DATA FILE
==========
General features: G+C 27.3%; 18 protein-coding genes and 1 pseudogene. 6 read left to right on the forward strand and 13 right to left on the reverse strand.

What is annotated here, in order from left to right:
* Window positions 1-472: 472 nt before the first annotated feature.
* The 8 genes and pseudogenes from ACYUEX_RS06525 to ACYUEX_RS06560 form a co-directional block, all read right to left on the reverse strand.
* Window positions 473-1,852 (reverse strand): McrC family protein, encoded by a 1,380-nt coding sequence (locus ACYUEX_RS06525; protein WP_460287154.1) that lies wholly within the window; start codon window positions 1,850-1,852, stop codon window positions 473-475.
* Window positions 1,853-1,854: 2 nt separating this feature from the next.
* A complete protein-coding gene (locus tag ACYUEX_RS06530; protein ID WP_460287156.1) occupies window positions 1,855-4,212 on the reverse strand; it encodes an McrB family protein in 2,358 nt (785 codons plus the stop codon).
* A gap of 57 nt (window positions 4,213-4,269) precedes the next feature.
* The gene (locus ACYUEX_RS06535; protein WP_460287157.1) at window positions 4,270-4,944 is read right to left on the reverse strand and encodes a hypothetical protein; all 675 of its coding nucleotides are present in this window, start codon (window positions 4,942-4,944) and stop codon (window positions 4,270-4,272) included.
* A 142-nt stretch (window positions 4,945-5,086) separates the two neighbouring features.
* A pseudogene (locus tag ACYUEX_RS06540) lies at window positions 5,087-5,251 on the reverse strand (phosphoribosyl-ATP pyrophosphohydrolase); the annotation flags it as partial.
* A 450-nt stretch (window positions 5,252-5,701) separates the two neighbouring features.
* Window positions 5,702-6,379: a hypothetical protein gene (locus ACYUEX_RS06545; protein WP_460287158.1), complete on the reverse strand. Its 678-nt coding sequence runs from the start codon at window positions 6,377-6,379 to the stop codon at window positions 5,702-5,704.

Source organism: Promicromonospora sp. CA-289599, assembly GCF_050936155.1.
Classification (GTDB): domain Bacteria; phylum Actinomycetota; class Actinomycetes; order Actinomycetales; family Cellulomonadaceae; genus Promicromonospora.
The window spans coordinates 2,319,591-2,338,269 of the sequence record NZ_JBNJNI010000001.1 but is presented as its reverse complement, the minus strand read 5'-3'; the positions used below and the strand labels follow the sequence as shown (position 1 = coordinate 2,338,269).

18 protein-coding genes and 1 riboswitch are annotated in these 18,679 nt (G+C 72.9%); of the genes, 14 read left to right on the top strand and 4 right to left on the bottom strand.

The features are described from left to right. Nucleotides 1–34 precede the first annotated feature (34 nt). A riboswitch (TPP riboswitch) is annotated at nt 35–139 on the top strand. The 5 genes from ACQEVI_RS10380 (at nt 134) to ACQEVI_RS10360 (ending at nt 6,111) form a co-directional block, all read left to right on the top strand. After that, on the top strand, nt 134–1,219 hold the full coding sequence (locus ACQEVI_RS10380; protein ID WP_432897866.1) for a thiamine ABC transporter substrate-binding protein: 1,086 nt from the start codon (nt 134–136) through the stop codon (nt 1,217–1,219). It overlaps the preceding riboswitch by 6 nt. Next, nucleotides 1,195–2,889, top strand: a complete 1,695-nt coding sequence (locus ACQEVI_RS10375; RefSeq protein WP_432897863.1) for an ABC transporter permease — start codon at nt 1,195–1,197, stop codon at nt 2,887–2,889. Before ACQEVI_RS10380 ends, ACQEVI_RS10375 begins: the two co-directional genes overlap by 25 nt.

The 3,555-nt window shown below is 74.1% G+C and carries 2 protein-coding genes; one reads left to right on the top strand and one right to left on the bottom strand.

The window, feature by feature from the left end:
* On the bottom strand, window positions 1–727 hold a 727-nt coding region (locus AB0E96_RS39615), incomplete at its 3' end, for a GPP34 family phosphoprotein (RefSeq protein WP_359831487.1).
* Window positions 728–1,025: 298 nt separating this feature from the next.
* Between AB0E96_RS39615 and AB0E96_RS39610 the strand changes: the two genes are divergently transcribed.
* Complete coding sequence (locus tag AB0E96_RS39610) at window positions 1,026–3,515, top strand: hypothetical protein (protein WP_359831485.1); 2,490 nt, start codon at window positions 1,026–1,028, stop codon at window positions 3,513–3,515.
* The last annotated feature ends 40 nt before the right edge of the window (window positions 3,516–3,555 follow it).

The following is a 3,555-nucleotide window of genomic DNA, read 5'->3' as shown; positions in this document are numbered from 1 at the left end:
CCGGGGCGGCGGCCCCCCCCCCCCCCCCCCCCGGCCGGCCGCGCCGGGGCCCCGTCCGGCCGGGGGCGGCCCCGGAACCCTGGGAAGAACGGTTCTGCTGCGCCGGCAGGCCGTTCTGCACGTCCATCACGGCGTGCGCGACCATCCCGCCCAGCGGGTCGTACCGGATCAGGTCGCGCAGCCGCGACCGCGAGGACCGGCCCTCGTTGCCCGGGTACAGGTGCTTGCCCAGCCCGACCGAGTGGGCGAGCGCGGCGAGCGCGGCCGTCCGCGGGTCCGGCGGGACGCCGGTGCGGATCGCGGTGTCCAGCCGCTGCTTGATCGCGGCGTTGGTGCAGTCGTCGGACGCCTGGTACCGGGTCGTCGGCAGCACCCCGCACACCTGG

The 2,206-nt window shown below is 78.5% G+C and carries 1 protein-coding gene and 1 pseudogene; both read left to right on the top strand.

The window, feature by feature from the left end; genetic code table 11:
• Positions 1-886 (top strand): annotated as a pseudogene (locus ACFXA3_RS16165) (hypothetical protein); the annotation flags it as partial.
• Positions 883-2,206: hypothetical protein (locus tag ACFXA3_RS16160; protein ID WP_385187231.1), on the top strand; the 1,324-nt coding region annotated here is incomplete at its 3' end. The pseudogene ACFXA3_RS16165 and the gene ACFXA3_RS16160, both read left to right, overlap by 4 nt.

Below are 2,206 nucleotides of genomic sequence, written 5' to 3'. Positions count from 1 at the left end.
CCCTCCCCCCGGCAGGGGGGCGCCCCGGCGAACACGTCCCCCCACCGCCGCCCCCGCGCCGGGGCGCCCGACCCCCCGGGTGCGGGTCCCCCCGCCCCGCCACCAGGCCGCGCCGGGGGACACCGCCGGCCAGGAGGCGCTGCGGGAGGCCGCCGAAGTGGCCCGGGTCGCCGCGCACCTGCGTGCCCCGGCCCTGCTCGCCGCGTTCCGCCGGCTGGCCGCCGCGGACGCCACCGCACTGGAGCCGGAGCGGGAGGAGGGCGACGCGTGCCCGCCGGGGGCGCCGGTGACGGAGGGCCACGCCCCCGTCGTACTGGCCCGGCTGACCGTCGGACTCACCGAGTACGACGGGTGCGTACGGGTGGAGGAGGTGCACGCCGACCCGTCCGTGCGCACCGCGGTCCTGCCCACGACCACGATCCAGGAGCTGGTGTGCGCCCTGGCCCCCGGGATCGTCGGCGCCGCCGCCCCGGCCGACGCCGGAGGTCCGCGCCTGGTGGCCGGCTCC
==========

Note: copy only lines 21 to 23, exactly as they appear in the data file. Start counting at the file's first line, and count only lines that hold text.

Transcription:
* On the bottom strand, window positions 1–727 hold a 727-nt coding region (locus AB0E96_RS39615), incomplete at its 3' end, for a GPP34 family phosphoprotein (RefSeq protein WP_359831487.1).
* Window positions 728–1,025: 298 nt separating this feature from the next.
* Between AB0E96_RS39615 and AB0E96_RS39610 the strand changes: the two genes are divergently transcribed.